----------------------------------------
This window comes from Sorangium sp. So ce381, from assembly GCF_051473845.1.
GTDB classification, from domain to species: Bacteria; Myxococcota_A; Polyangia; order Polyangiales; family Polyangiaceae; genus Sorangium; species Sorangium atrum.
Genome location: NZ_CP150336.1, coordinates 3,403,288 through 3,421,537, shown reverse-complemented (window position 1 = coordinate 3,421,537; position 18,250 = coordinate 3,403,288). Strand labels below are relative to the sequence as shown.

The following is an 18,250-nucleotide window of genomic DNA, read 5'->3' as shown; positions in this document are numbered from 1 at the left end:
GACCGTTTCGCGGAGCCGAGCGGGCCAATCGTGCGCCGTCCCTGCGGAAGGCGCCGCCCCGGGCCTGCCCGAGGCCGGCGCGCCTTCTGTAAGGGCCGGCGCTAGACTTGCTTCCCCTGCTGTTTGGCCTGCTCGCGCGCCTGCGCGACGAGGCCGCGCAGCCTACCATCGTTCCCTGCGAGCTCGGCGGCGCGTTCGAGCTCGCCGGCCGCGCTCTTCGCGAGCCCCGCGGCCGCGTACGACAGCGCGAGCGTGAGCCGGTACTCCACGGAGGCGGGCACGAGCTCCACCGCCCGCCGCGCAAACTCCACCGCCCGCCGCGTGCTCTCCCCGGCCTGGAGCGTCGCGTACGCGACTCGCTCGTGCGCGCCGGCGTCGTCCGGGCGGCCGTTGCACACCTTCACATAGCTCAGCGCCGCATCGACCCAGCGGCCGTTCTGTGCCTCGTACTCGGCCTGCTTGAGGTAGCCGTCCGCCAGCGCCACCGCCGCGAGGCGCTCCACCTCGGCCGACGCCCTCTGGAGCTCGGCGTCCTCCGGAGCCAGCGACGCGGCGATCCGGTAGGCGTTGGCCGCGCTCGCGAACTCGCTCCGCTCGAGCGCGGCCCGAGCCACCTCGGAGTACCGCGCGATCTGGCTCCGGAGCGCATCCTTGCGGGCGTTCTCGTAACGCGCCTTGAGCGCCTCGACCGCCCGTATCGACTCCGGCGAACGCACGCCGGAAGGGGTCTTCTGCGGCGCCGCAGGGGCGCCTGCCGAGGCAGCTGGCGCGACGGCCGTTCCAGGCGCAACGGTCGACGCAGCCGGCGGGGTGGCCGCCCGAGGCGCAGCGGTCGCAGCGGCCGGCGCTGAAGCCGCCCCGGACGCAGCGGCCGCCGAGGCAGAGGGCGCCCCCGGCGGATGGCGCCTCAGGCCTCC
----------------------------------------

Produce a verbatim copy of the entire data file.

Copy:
This window comes from Sorangium sp. So ce381, from assembly GCF_051473845.1.
GTDB classification, from domain to species: Bacteria; Myxococcota_A; Polyangia; order Polyangiales; family Polyangiaceae; genus Sorangium; species Sorangium atrum.
Genome location: NZ_CP150336.1, coordinates 3,403,288 through 3,421,537, shown reverse-complemented (window position 1 = coordinate 3,421,537; position 18,250 = coordinate 3,403,288). Strand labels below are relative to the sequence as shown.

The following is an 18,250-nucleotide window of genomic DNA, read 5'->3' as shown; positions in this document are numbered from 1 at the left end:
GACCGTTTCGCGGAGCCGAGCGGGCCAATCGTGCGCCGTCCCTGCGGAAGGCGCCGCCCCGGGCCTGCCCGAGGCCGGCGCGCCTTCTGTAAGGGCCGGCGCTAGACTTGCTTCCCCTGCTGTTTGGCCTGCTCGCGCGCCTGCGCGACGAGGCCGCGCAGCCTACCATCGTTCCCTGCGAGCTCGGCGGCGCGTTCGAGCTCGCCGGCCGCGCTCTTCGCGAGCCCCGCGGCCGCGTACGACAGCGCGAGCGTGAGCCGGTACTCCACGGAGGCGGGCACGAGCTCCACCGCCCGCCGCGCAAACTCCACCGCCCGCCGCGTGCTCTCCCCGGCCTGGAGCGTCGCGTACGCGACTCGCTCGTGCGCGCCGGCGTCGTCCGGGCGGCCGTTGCACACCTTCACATAGCTCAGCGCCGCATCGACCCAGCGGCCGTTCTGTGCCTCGTACTCGGCCTGCTTGAGGTAGCCGTCCGCCAGCGCCACCGCCGCGAGGCGCTCCACCTCGGCCGACGCCCTCTGGAGCTCGGCGTCCTCCGGAGCCAGCGACGCGGCGATCCGGTAGGCGTTGGCCGCGCTCGCGAACTCGCTCCGCTCGAGCGCGGCCCGAGCCACCTCGGAGTACCGCGCGATCTGGCTCCGGAGCGCATCCTTGCGGGCGTTCTCGTAACGCGCCTTGAGCGCCTCGACCGCCCGTATCGACTCCGGCGAACGCACGCCGGAAGGGGTCTTCTGCGGCGCCGCAGGGGCGCCTGCCGAGGCAGCTGGCGCGACGGCCGTTCCAGGCGCAACGGTCGACGCAGCCGGCGGGGTGGCCGCCCGAGGCGCAGCGGTCGCAGCGGCCGGCGCTGAAGCCGCCCCGGACGCAGCGGCCGCCGAGGCAGAGGGCGCCCCCGGCGGATGGCGCCTCAGGCCTCC